Will 2 ton scissor jacks 'lift' the CT?

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It would.  I have to ask, why not a 5 ton hydraulic?  Less effort for sure.  A decent hydraulic csan be bought pretty cheap at places like Harbor Freight.
A bottle-style hydraulic jack is smaller and easier to store, but doesn't have the nice flat pad on the top to make contact with the trailer axle or frame.

A 5000 lb trailer will have 2000-3000 lbs on each end of the axle(s), so 1.5 tons is sufficient to lift it in the worst case. Extra capacity is better (safer).
I typically use my 3.5 ton floor jack for axle service on my trailer. But as for changing flat tires I would just drive the good tire up on a few boards and change the flat. No jack required.
I can get a 2 ton wheeled hydraulic on craigs for the same $25.00- the scissor jack looked compact and lighter.

Bottle jack looks good, but that one has a bad review, would not lift a Chevy F250?

Might go for the wheeled hydraulic, or another place for a bottle jack?
A Chevy 2500 or Ford F250 diesel likely weighs around 3.5 tons empty and could run 5-6 tons loaded, so a two ton jack is marginal at best. Would recommend at least a 4 ton jack for that vehicle.
I've wondered about this myself.  My F250 weighs 7,600 lbs with me and a load of fuel.  When we travel it weights 9,000.  I've thought about carrying a 2 ton jack but it just doesn't seem adequate.  If I'm getting under the truck or put myself in harms way, I'd rather error on the side of safety.  A few more dollars or a long stay in the hospital.  Seem like a no brainer.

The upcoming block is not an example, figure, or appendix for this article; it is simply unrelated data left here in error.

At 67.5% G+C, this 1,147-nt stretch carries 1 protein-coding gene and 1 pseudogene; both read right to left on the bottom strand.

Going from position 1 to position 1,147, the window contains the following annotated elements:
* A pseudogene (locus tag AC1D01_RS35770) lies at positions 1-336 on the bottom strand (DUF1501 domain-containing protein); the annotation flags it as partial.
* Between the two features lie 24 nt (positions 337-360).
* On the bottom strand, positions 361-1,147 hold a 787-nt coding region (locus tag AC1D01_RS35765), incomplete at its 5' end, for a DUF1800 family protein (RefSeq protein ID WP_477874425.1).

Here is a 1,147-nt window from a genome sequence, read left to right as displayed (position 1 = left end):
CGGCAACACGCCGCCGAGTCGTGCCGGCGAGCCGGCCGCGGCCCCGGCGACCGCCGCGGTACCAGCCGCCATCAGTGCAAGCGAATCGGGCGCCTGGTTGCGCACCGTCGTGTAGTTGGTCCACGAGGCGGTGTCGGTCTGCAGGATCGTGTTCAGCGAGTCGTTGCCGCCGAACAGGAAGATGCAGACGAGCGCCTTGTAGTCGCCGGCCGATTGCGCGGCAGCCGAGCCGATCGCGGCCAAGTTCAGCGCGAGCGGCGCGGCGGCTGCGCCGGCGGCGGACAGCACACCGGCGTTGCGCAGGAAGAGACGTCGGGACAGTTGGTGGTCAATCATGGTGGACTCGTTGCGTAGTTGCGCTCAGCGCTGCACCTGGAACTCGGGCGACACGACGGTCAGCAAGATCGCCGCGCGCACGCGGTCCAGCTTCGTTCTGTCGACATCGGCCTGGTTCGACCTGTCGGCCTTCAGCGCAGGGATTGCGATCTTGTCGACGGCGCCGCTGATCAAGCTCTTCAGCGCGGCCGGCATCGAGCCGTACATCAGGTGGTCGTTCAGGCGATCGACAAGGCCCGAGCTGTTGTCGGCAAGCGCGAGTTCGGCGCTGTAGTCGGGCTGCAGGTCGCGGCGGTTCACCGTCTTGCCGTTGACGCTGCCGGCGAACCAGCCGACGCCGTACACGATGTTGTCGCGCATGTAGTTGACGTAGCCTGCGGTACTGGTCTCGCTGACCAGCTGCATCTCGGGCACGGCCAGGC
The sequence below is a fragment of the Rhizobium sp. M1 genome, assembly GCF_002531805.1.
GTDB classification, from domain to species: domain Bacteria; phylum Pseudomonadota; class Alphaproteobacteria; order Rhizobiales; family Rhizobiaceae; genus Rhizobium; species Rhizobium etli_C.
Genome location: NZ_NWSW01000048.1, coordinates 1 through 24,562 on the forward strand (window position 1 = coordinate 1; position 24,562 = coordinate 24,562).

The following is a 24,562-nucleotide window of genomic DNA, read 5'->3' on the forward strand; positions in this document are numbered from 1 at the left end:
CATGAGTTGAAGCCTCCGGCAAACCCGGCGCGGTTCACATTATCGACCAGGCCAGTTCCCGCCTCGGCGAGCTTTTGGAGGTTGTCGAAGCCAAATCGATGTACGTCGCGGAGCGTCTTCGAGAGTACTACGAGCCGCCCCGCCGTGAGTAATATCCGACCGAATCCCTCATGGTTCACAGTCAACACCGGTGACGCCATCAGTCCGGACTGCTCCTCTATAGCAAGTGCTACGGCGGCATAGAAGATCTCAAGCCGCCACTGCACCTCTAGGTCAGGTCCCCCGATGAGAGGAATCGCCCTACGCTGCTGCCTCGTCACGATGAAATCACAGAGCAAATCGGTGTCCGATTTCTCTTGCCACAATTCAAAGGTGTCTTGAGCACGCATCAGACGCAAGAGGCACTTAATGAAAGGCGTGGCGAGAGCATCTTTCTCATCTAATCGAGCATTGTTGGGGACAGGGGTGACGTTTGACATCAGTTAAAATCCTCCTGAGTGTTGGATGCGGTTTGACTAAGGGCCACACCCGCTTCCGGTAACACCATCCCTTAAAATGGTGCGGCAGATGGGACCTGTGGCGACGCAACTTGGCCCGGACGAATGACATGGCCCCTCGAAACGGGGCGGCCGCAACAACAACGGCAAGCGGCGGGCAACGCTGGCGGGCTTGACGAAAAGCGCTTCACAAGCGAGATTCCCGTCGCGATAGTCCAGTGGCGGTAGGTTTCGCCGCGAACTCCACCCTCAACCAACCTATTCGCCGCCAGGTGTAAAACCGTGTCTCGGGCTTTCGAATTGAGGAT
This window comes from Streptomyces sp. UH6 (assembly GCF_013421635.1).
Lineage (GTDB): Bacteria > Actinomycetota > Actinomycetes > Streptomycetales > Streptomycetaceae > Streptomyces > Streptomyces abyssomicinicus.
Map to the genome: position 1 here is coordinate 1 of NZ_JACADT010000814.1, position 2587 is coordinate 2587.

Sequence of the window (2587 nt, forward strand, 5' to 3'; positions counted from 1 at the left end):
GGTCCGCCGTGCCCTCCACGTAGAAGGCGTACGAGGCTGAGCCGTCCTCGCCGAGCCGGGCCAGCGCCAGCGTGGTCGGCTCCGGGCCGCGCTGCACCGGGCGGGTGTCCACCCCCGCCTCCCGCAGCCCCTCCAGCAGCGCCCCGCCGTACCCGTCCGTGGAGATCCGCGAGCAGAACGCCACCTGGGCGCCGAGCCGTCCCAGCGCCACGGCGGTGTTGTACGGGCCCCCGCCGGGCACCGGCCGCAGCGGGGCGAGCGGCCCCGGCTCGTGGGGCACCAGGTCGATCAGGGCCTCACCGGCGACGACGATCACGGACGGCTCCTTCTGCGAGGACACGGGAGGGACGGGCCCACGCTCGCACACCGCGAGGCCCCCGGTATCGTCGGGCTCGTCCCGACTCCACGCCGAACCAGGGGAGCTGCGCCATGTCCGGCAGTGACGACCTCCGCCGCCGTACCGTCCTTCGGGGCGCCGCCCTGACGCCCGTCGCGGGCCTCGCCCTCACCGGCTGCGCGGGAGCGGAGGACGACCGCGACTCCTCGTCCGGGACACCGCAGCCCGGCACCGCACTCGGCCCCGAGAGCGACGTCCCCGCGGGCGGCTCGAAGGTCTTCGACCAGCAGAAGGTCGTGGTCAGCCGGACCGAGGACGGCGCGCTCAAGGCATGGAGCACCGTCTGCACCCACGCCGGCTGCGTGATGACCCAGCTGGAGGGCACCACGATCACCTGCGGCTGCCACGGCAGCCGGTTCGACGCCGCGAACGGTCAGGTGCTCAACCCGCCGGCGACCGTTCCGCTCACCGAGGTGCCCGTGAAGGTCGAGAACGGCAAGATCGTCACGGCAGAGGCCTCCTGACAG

Ah, well, I like AC delcos design, and a bit of a brand name, thanks!! Never thought of a bottle jack.
My jacks don't lift the whole truck or trailer. Just one end of a axle.
I've had a old 12 ton shorty hyd truckers special since the '80 when I hauled for a living. Its less than 7" tall and has a 10" X 10" base. It slides easilly under the end of a axle. Its jacked axles from 1750 lb up to 10k. Give it 5-6 pumps and the tire clears the ground. No blocks to worry with for lifting the whole side of the trailer.

I also have a old commercial 4000 lb two speed scissor jack with a 8" X 12" base that weighs about 30-35 lbs. With the long crank handle it slides easilly under one end of a axle.

Whatever method or type of jack you choose make a dry run at home. This is especially trus with those  drive on ramps that lift the flat tire. Many folks find out the hard way it doesn't lift the flat tire clear of the ground. 
Good idea, just got my AC delco 6 ton, I'll let you know how it works the first time. -I learned that you must be careful when opening the valve (all the way) - the oil spills out! ;D Well, that one wasn't the Delco, wrong store... 8)

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